Technology Forum: FT-IR/NIR

September 8, 2009

Joining us for this discussion are Josée Labrecque, ABB; Robert Mattes, FOSS NIRSystems, Inc.; Jerry Sellors, PerkinElmer; and Haydar Kustu, Bruker Corporation.

With FT-IR/NIR continuing to find widespread use in pharmaceutical QA/QC, and with a growing handheld and portable instrumentation market further boosting growth, the market for this technique and its instrumentation is robust, with the overall FT-IR/NIR instrumentation market predicted to grow 4.3% by 2012 (SDi's Global Assessment Report, 10th Ed.).

Joining us for this discussion are Josée Labrecque, ABB; Robert Mattes, FOSS NIRSystems, Inc.; Jerry Sellors, PerkinElmer; and Haydar Kustu, Bruker Corporation.

FT-IR has recently found increased application in the area of forensics, particularly in the area of identifying the altering and adulterating of inks. Do you see other forensic applications emerging? If so, what are some?

Labrecque: A big application is food adulteration such as melamine as a protein substitute in dairy products as well as pet foods.

Sellors: The FT-IR analysis of inks is an interesting example of a forensic application, but we have seen more common applications largely in the area of drug seizure and counterfeiting. Here, apart from the possibility of rapidly identifying the drug itself, FT-IR, FT-IR microscopy, and FT-NIR imaging can potentially be used in obtaining deeper insights into the origin of the sample. Detailed examination of the drug packaging (e.g. blister packs and foils), using FT-IR microscopy and ATR imaging, is also an important aspect of drug counterfeiting studies.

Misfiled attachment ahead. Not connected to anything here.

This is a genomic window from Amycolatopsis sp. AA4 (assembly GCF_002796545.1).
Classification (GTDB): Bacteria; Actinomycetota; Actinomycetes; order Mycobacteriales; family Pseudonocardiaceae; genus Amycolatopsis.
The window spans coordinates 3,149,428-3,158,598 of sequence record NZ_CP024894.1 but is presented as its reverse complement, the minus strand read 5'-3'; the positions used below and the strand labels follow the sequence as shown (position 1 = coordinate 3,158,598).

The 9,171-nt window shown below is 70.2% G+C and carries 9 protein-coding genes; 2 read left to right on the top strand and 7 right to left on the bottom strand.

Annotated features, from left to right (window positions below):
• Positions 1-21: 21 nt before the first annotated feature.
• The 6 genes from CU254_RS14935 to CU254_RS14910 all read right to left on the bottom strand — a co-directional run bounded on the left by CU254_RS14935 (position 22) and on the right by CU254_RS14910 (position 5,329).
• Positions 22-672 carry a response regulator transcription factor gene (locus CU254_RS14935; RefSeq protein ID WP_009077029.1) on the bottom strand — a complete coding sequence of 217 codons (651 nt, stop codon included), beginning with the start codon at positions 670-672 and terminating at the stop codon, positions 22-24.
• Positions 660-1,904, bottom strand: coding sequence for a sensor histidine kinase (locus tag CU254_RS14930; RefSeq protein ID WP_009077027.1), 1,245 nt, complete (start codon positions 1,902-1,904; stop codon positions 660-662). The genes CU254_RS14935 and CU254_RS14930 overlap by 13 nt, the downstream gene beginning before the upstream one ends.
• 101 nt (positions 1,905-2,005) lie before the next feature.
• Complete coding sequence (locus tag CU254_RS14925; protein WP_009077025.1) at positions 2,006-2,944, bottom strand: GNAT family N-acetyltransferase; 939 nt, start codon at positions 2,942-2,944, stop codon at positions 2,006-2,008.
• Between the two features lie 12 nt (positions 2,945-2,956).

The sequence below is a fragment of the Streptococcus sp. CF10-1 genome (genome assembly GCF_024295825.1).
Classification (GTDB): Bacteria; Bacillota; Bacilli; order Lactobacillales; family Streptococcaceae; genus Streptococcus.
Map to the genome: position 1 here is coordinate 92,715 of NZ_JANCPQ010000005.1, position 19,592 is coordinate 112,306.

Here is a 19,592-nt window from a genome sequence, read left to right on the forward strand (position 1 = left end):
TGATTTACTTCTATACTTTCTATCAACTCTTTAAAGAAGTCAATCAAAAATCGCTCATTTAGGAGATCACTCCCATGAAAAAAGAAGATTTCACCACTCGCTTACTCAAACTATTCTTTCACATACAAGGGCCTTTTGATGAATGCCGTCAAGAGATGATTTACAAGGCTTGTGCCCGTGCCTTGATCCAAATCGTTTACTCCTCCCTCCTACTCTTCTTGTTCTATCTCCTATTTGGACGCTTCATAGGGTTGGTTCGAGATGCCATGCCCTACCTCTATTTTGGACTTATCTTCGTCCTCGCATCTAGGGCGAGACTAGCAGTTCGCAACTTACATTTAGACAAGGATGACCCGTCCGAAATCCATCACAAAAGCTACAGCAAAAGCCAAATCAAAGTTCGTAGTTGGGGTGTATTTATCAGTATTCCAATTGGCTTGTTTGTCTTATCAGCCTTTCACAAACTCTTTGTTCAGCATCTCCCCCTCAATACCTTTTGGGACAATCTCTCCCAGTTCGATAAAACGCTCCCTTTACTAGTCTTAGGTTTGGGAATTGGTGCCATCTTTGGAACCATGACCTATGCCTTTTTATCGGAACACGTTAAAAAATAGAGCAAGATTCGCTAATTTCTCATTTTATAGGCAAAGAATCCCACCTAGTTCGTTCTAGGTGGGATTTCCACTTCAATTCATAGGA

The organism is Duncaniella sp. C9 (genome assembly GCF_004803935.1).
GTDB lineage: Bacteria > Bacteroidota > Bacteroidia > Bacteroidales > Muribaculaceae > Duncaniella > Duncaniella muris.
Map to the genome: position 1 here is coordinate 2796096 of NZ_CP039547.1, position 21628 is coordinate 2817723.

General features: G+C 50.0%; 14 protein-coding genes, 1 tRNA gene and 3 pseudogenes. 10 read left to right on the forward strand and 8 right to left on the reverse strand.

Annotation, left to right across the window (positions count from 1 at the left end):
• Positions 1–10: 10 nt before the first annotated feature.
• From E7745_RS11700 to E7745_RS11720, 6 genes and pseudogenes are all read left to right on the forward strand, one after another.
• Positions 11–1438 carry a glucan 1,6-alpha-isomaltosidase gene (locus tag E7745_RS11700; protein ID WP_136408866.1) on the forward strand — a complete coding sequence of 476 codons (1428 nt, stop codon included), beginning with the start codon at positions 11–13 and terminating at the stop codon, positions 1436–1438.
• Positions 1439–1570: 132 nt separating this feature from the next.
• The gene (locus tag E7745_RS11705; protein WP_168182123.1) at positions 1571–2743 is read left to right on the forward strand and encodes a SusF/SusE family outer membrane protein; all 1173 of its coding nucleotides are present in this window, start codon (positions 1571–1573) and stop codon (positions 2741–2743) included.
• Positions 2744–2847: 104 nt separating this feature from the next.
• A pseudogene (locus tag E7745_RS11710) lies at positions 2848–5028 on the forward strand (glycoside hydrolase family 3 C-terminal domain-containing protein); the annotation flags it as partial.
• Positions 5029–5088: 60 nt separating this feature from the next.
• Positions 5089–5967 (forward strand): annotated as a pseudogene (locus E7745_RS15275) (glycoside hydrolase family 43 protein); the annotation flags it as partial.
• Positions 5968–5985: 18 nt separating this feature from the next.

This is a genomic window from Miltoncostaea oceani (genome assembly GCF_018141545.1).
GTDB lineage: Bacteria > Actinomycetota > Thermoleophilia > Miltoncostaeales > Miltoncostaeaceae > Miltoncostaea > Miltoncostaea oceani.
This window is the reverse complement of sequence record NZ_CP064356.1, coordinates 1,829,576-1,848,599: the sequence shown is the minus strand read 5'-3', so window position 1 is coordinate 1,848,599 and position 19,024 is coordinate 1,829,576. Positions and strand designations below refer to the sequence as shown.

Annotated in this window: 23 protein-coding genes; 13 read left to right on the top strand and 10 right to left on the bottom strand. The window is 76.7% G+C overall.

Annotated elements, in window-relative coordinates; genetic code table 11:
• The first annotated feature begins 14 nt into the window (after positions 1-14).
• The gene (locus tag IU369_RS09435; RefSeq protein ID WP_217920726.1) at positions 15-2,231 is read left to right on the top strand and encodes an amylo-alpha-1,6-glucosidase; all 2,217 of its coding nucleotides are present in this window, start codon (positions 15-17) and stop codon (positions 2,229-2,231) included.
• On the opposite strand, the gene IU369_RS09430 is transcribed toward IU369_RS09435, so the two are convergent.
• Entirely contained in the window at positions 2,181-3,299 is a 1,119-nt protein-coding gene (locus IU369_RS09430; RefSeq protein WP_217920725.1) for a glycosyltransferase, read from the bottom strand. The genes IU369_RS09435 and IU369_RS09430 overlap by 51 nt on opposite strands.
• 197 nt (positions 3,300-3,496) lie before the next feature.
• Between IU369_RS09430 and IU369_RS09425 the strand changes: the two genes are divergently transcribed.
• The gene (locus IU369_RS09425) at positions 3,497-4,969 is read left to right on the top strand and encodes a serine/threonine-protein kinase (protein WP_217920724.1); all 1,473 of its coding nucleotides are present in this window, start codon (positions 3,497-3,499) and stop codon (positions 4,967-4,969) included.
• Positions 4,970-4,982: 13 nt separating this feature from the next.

Kustu: Infrared and Raman spectroscopy are among the most widely used techniques for compound identification and routine analysis in forensic science due to their high molecular identification capability and noninvasive measurement properties. The applications include, but are not limited to, discrimination of printers and inks, drugidentification, fiber characterization, paint chip analysis, fingerprint imaging, and so on. In many cases, only traces of evidence remain at the crime scene, which makes microanalysis rather important to fulfill a successful investigation.

What do you think is this most important application of FT-IR to the world at large at the moment? (i.e., identifying counterfeit pharmaceuticals, its role in semiconductor research, forensics, etc.)

Labrecque: Quality assurance for final product release.

Sellors: In terms of human health, its role in facilitating rapid screening in drug counterfeiting is certainly among the most important. Research in biomedical studies of diseased tissue via IR imaging also comes to mind. In neither of these two examples is IR the panacea, however, and one of the most fascinating aspects of FT-IR applications is their huge diversity, and for me no very clear “winners” stand out.

Kustu: FT-IR is such a well established technique for routine and research applications, that it is hard to pinpoint the most important application among many possible markets. The emerging life-science applications will become even more popular in the future, opening new markets for routine FT-IR spectrometers.

What fields should see increased application of near-infrared spectroscopy?

Labrecque: On-line continuous process monitoring.

Mattes: It seems that the biopharm industry is increasing the use of Near-IR for process analysis.